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Understanding your doctor isn’t always easy – or your fault


Nearly two-thirds of Americans are not confident that they understood their doctor’s recommendations and the health information they discussed with their doctor after a visit, according to a new survey.

Confusion over health information and doctor advice is even higher among people who care for patients than among those who don’t provide care to their loved ones, the nationally representative survey from the AHIMA Foundation found.

The survey also shows that 80% of Americans – and an even higher portion of caregivers – are likely to research medical recommendations online after a doctor’s visit. But 1 in 4 people don’t know how to access their own medical records or find it difficult to do so.

The findings reflect the same low level of health literacy in the U.S. population that earlier surveys did. The results also indicate that little has changed since the Department of Health and Human Services released a National Action Plan to Improve Health Literacy in 2010.

That plan emphasized the need to develop and share accurate health information that helps people make decisions; to promote changes in the health care system that improve health information, communication, informed decision-making, and access to health services; and to increase the sharing and use of evidence-based health literacy practices.

According to the AHIMA Foundation report, 62% of Americans are not sure they understand their doctor’s advice and the health information discussed during a visit. Twenty-four percent say they don’t comprehend any of it, and 31% can’t remember what was said during the visit. Fifteen percent of those surveyed said they were more confused about their health than they were before the encounter with their doctor.

Caregivers have special issues

Forty-three percent of Americans are caregivers, the report notes, and 91% of those play an active role in managing someone else’s health. Millennials (65%) and Gen Xers (50%) are significantly more likely than Gen Zers (39%) and Boomers (20%) to be a caregiver.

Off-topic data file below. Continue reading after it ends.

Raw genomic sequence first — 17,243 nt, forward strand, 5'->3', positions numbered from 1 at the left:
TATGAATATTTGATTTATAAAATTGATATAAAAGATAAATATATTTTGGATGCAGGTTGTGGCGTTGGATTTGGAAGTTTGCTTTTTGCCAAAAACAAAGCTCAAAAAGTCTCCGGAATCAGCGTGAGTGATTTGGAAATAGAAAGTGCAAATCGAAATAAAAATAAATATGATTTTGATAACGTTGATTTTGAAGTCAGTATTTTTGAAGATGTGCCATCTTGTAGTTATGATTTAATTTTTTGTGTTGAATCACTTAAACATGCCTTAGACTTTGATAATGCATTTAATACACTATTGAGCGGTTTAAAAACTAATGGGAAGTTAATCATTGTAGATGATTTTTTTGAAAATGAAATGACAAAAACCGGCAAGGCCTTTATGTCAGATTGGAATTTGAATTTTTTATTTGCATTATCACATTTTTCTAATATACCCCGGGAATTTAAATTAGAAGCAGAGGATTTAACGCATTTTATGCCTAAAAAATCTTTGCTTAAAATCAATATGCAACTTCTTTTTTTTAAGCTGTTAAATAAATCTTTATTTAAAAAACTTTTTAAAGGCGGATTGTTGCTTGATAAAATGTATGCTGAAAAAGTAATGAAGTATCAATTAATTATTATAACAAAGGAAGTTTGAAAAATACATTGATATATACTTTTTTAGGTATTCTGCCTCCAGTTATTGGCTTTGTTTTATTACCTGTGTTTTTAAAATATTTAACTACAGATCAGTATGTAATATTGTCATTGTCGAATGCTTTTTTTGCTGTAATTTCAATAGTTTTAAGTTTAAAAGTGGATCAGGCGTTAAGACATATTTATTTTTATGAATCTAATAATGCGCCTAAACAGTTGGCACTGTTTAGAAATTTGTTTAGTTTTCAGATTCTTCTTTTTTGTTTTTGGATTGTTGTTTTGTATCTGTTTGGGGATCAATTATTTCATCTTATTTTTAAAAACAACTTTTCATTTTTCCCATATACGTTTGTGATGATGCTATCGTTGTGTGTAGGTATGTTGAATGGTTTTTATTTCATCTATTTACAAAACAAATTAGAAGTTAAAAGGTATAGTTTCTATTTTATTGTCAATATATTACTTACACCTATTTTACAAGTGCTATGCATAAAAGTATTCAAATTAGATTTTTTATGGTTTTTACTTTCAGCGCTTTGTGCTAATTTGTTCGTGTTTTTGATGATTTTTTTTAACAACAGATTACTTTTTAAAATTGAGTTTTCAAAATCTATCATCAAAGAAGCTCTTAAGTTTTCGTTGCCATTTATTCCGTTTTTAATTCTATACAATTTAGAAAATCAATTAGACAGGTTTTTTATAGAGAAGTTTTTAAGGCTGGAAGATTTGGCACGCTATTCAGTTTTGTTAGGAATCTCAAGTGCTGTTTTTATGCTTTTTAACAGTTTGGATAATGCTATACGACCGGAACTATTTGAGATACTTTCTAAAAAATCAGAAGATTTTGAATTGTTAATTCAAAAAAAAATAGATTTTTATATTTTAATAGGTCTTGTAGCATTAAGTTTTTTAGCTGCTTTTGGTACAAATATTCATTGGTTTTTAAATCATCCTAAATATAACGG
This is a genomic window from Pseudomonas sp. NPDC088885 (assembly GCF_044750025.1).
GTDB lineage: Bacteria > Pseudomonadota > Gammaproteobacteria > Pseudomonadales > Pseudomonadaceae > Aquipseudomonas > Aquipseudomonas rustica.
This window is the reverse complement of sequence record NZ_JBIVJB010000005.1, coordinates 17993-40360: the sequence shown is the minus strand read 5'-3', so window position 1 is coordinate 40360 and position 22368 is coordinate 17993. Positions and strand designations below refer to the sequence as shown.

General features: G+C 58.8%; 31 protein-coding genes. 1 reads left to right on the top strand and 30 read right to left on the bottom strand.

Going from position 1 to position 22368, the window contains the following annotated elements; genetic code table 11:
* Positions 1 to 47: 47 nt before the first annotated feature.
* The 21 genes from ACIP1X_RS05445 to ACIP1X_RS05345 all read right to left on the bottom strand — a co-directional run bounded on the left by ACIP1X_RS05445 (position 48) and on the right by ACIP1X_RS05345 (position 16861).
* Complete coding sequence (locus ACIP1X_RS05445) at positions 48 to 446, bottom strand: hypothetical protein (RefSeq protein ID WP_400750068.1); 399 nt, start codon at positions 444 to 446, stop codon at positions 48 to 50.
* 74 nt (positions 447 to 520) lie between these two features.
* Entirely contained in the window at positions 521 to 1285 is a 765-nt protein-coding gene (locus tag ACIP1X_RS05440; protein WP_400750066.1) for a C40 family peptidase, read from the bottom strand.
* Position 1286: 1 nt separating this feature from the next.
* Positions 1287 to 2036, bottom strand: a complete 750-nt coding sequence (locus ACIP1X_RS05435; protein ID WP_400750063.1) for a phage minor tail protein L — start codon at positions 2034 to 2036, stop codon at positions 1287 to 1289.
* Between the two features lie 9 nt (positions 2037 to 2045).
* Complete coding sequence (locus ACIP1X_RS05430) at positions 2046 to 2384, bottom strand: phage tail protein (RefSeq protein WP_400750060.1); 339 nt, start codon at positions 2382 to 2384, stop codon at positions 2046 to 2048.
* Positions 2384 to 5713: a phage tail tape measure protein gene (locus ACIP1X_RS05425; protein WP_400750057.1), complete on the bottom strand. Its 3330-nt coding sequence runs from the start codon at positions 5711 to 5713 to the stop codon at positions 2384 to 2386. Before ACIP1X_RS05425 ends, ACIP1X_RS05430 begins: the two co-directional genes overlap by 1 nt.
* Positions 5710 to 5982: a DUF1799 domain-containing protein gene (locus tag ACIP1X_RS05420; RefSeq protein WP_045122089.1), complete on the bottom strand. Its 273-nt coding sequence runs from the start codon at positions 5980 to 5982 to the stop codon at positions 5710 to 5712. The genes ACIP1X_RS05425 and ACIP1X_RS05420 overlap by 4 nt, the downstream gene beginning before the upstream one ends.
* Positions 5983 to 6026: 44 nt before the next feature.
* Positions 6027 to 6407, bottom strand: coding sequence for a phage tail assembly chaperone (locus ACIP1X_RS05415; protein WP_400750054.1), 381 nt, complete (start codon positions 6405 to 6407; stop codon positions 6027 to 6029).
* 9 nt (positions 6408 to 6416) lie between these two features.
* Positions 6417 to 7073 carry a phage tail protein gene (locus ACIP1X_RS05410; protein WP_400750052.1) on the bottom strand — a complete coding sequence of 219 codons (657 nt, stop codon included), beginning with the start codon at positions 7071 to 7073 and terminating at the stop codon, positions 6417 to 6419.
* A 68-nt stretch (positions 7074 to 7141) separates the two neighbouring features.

Most caregivers have concerns about their loved ones’ ability to manage their own health. Most of them believe that doctors provide enough information, but 38% don’t believe a doctor can communicate effectively with the patient if the caregiver is not present.

Forty-three percent of caretakers don’t think their loved ones can understand medical information on their own. On the other hand, caregivers are more likely than people who don’t provide care to say the doctor confused them and to research the doctor’s advice after an appointment.

For many patients and caregivers, communications break down when they are with their health care provider. Twenty-two percent of Americans say they do not feel comfortable asking their doctor certain health questions. This inability to have a satisfactory dialogue with their doctor means that many patients leave their appointments without getting clear answers to their questions (24%) or without having an opportunity to ask any questions at all (17%).

This is not surprising, considering that a 2018 study found that doctors spend only 11 seconds, on average, listening to patients before interrupting them.



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